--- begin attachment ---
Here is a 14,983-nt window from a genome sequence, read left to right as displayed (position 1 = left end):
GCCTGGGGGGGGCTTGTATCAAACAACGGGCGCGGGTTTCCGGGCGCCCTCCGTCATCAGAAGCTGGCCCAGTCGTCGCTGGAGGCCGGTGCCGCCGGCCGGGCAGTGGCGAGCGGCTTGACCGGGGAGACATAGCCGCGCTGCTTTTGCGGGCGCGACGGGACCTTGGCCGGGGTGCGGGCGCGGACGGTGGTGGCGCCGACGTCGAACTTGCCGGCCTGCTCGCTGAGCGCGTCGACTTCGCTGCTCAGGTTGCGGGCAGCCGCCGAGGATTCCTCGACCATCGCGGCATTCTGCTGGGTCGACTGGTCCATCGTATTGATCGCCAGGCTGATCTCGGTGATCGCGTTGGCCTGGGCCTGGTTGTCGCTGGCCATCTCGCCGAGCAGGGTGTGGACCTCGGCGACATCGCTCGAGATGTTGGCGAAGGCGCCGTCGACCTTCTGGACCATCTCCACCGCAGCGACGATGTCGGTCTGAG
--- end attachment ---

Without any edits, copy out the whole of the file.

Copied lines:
Here is a 14,983-nt window from a genome sequence, read left to right as displayed (position 1 = left end):
GCCTGGGGGGGGCTTGTATCAAACAACGGGCGCGGGTTTCCGGGCGCCCTCCGTCATCAGAAGCTGGCCCAGTCGTCGCTGGAGGCCGGTGCCGCCGGCCGGGCAGTGGCGAGCGGCTTGACCGGGGAGACATAGCCGCGCTGCTTTTGCGGGCGCGACGGGACCTTGGCCGGGGTGCGGGCGCGGACGGTGGTGGCGCCGACGTCGAACTTGCCGGCCTGCTCGCTGAGCGCGTCGACTTCGCTGCTCAGGTTGCGGGCAGCCGCCGAGGATTCCTCGACCATCGCGGCATTCTGCTGGGTCGACTGGTCCATCGTATTGATCGCCAGGCTGATCTCGGTGATCGCGTTGGCCTGGGCCTGGTTGTCGCTGGCCATCTCGCCGAGCAGGGTGTGGACCTCGGCGACATCGCTCGAGATGTTGGCGAAGGCGCCGTCGACCTTCTGGACCATCTCCACCGCAGCGACGATGTCGGTCTGAG